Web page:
Bunnykins, produced by the Royal Doulton company are timeless pieces that have been loved and cherished by young children for many decades. Like the name suggests, the Bunnykins collection is based upon a series of rabbits made into china ornaments and printed onto children’s cups, plates, and breastfast bowls. In more recent years, the company also began producing Bunnykins silver items such as children’s cutlery, money, and music boxes.
There are hundreds, upon hundreds of different ‘Bunnykins’ scenes that have been designed by a number of different artists who have worked for the company over the years. The scenes played out by the rabbits depict everyday life such as fishing, playing in the river and heading to bed just to name a few. Mother and father figures often appear in many of the scenes giving the pieces a sense of home and warmth that young children can relate to.
- 1 What are Bunnykins?
- 2 Who Designed Bunnykins and When Were they First Produced?
- 3 Who Purchases Bunnykins Items?
- 4 Types of Royal Doulton Bunnykins
- 5 5 Facts About the Bunnykins Royal Doulton Collection
- 6 Differing Bunnykins Designs
What are Bunnykins?
Bunnykins refers to a specific design set produced by the Royal Doulton company. Each piece whether that be a plate, cup, money box, or bowl features rabbits (bunnies) dressed up as a human would dress. These designs and items are produced specifically for little hands. Bunnykins was the companies successful design set produced specifically for children.
Each Bunnykins scene depicts certain aspects of human life in the rabbit form. Many of the artworks were even inspired by famous or well-known people. During 2005, the Royal Doulton company even released a Bunnykin ornament that represented a nun and the original designer of Bunnykins, Sister Mary Barbara. This design features a bunny drawing perhaps the original sketches for the collection.
The 2005 Sister Mary Barbara Bunnykins pictured to the left, is currently valued at $39.00 – $49.00 USD. This ornament produced by the Royal Doulton company measures 4.25 inches high and is a tribute to the original Bunnykins artist who passed away during 2003 at age 92.
Sister Mary Barbara had a love for young children and even mentioned that the idea behind the pictures at the bottom of the cereal bowl was to encourage young children to finish their morning meal. She remembered having to encourage her younger siblings to do so before she entered the Coventry.
Who Designed Bunnykins and When Were they First Produced?
The Bunnykins collection first began in 1934 and is today one of the most recognized children’s dinnerware collections in the world. The ‘Bunnykins’ rabbit designs were hand-drawn by Sister Mary Barbara who was a nun and so happened to be the daughter of Cuthbert Bailey, one of the companies managing directors.
On the earliest Bunnykins pieces, the artist would often sign ‘Barbara Vernon’ and it is these pieces that are the most valuable to keen collectors. The patterns by Barbara were used to inspire a 1939 figurines collection that was unfortunately short-lived although revived again in 1972. While the ‘Bunnykins’ are featured not only as figurines, it is these porcelain ornaments that antique and vintage collectors seek out. In total there have been over 400 Bunnykins figurines produced by the Royal Doulton company.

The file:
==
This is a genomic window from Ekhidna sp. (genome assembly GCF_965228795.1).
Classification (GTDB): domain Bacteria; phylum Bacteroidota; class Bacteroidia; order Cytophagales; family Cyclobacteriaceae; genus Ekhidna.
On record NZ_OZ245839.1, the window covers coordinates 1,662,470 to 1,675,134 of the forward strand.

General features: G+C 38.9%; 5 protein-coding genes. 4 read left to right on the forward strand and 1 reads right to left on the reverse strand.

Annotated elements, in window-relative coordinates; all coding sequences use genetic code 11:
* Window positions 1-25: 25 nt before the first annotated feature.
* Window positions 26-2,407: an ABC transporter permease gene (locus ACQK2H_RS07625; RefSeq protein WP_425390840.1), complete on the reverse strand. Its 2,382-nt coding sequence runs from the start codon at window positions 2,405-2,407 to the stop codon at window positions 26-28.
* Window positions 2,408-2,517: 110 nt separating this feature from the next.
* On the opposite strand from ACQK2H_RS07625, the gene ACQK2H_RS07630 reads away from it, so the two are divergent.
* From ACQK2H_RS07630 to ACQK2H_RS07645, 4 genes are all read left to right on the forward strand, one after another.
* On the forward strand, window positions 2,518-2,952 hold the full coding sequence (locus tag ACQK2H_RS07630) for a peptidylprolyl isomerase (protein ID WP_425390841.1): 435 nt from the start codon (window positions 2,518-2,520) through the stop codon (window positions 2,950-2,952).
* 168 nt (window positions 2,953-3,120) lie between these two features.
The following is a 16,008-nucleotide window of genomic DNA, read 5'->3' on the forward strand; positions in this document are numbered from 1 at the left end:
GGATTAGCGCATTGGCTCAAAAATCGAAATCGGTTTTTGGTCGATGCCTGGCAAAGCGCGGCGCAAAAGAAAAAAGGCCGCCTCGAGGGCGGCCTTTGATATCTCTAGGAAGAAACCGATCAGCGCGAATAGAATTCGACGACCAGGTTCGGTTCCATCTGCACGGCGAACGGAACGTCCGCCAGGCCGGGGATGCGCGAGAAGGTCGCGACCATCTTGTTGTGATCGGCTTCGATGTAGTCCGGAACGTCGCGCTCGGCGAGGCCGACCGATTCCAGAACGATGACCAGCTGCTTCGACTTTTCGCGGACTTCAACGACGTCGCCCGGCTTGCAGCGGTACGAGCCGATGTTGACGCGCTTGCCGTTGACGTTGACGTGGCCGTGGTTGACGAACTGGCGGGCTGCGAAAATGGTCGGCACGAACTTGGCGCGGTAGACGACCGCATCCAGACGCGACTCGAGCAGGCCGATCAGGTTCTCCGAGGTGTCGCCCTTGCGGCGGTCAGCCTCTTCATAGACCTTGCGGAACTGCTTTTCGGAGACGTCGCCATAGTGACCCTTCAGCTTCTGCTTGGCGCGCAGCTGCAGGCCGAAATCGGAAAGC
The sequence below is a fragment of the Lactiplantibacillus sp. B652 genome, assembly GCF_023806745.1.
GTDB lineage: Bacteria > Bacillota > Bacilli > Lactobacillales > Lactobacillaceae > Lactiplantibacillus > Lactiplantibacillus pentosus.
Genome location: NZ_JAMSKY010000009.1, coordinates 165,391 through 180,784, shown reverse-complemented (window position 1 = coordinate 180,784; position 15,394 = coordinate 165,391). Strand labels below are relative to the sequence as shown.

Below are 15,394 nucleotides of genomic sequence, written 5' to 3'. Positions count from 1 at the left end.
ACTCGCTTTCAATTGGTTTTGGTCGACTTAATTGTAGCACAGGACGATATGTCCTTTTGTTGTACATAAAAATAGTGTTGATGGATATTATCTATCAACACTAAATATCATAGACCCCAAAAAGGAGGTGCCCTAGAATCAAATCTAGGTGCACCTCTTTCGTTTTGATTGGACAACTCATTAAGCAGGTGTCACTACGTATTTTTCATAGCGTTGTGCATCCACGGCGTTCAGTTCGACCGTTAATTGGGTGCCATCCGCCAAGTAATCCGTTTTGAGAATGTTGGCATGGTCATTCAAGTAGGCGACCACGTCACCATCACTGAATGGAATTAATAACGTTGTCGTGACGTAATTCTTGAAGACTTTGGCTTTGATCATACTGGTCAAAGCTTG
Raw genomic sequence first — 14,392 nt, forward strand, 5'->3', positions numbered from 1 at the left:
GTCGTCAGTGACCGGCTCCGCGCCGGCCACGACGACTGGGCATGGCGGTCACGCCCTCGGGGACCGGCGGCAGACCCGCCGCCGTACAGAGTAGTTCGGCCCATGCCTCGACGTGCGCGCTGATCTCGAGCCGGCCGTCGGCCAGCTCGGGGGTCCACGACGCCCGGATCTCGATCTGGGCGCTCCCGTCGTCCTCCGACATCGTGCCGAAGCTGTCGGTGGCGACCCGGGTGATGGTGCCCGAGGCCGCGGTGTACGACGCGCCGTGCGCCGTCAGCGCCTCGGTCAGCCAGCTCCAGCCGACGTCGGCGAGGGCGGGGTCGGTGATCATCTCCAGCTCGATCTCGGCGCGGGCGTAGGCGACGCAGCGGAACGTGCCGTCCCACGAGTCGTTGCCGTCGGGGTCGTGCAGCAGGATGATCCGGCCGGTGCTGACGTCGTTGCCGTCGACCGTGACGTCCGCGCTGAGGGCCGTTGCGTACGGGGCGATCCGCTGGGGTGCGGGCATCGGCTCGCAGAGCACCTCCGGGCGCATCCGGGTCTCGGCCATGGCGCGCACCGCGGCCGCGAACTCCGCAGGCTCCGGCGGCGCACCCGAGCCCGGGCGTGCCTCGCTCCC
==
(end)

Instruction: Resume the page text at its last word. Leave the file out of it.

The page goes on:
During the 1950s, the Doulton and Co art director at the time, Walter Hayward began producing similar graphics of those designed earlier by Sister Mary Barbara. These drawings were used to produce pieces after 1950.
From 1972 until 1974, the Royal Doulton company used the modeling talent of Albert Hallam who had previously worked designing the Beswick Beatrix Potter collection, to produce 15 Bunnykin collectible figurines. Each figurine measuring approximately 4 inches tall. From the 1980s, until the present day, Royal Doulton continues to produce Bunnykins pieces all inspired from original artworks and designs. The Bunnykins items were all produced in England up until 2005 when they began being produced in Asia.
Who Purchases Bunnykins Items?
Bunnykins items that are purchased new from the Royal Doulton official website or authorized retailers are often given as gifts to young children for their birth, birthdays, christenings or at Christmas. Whether it be an ornament or dinnerware set, Bunnkykins by Royal Doulton are high-quality pieces that last the test of time. Many parents will choose to store the child’s Bunnykins gift for safekeeping, while others will use it daily for meals.
When speaking about vintage Bunnykins pieces, many will purchase them to keep and collect rather than to put to use. There were some concerns with materials used to craft earlier Bunnykins dinnerware pieces so many do not set out to use these for young children’s meals.
There are keen collectors who only set out to acquire the Bunnykins Royal Doulton figurines and dinnerware sets. There is one lady who lives in Erskine, Western Australia who is said to have the largest Bunnykins collection that she has added to over the past 25 years. Christine Robinson has a growing collection of over 350 Bunnykins pieces from ornaments, to plates and mugs.
Types of Royal Doulton Bunnykins
Royal Doulton Bunnykins Figurines
Within the Bunnykins collection, the figurines are the most sought after and in turn the most valuable, in particular the first 6 ever to be released. The six figurines crafted by Charles Noke during 1939 are extremely valuable as after these were released, production ceased during the world wars and did not begin again until 1969 when the company became known as ‘Royal Doulton’.
The original six Bunnykins ornaments go by the following names:
- Billy Bunnykins (child rabbit)
- Mary Bunnykins (child rabbit)
- Farmer Bunnykins (father rabbit)
- Mother Bunnykins (mother rabbit)
- Freddy Bunnykins (child rabbit)
- Reggie Bunnykins (child rabbit)
When speaking about the value of the original Bunnykins, they vary in price depending on the condition. The set pictured below that includes Mother, Farmer, and Mary Bunnykins sold for just over $500.00 USD. These ornaments had some paint scratching, and farmer Bunnykin was missing an ear. This gives a rough estimate of the price in comparison to the condition. Original Bunnykins in immaculate condition can fetch a higher price come auction.
When the production of Bunnykins began after a long period of depression and war, the ornaments were modeled by Albert Hallam based on the designs by Walter Hayward. These Bunnykins were the first marked with ‘DB’ numbers which are still seen on Bunnykins produced today. When speaking about Bunnykins that are marked with ‘DB’ numbers, over 400 exist today.